What position do you hold at SEE TEFL? What has been your career path so far?
John: I am the founder, director of the managing company and the senior trainer for SEE TEFL. In addition, all email inquiries are sent to me and receive my personal response. Before I became an EFL teacher in 1999, I had always been searching for this type of career. Until that point in my life, I had mixed shoestring travel with spells of unsatisfying employment in the UK. My ‘eureka’ moment was during a bus journey in India; I met two vacationing TEFL teachers and they told me about their lives as EFL teachers in Bangkok.
I had never heard of TEFL before, and this seemed like the perfect career for me. It would allow me to continue to travel to far and exotic countries while doing something worthwhile with my life. Teaching, along with nursing, had always appealed to me as it would involve working with people and not paper or computer files.
The first step would be to take a TEFL course and I had been instructed by my new TEFL friends that the Saturday Education supplement of The Guardian newspaper would list upcoming courses. While there were only three listed, there was one was at a college just 500m from my parents’ house (where I was staying) and it was starting in 10 days. My brother-in-law, who is a builder, asked me whether I was interested in 7 days cash-in-hand work on one of his sites. I did, and I started to believe in fate from this moment.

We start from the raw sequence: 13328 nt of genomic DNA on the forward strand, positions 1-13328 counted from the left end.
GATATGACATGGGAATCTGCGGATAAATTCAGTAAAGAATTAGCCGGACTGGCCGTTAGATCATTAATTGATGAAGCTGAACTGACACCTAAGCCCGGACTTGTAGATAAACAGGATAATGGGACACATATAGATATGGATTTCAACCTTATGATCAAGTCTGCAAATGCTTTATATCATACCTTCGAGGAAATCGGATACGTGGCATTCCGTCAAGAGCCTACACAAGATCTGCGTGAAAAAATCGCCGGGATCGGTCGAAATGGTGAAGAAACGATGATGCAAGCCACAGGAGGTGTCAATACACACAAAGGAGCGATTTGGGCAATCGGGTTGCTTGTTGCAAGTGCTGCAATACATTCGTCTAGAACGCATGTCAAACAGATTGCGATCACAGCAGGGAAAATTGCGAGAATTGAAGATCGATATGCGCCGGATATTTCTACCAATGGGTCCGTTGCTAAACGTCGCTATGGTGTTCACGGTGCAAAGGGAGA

Did YOU teach abroad?! If so, where and what inspired you to go?
John: I started my teaching career in Chiang Mai as an hourly-paid part-time teacher. After 2 years, it was time to move on and my next step was a 2-year full-time contract at the British Council. After another year of teaching the same verb tenses to mainly elementary-level students, I felt it was time for a new challenge. I grabbed the opportunity during my time at the BC to become an IELTS examiner and start leading IELTS strategy classes.
Upon completion of this contract I took 6 months off to go traveling around SE Asia. On returning to Chiang Mai, I was offered the position of Director of Studies at a branch of EF. We taught in-house, and I also managed teachers who we contracted to formal schools.
My next move was to open my own EFL language school in Chiang Mai – SEE TEFL started running courses in 2006. Since this date, we have refined the content, developed relationships with a large number of schools, achieved ISO 9001 compliance and obtained recognition from the Thai Ministry of Education for our program. We’ve also trained close to 700 TEFL teachers.
What does the future hold for SEE TEFL - any exciting new programs to share?
John: We ran our first Internship program in September 2013. This is a program that is suitable for people who are not fully committed to a career change. It offers training and a job guarantee for a 4-5 month placement in a Thai rural school. We are also looking to work with a partner and open the SEE TEFL program in Bangkok and at a beach location. We will then have courses in the Thai cultural capital of Thailand, the business centre and one next to the sea.
What about the future of the TEFL abroad industry? How do you think international education will change over the next 10 years?
John: Ten years ago many people predicted online courses were the future of TEFL. I was never convinced. Practical teaching skills can only be acquired through practical-skills training. Our focus is always on developing practical skills. I think most people thinking of TEFL recognize this as well. In addition, I predict ISO 9001 compliance will be adopted by more programs over the next 10 years. This is the only externally audited quality-management standard recognized around the world. It’s a guarantee of quality in teacher training courses.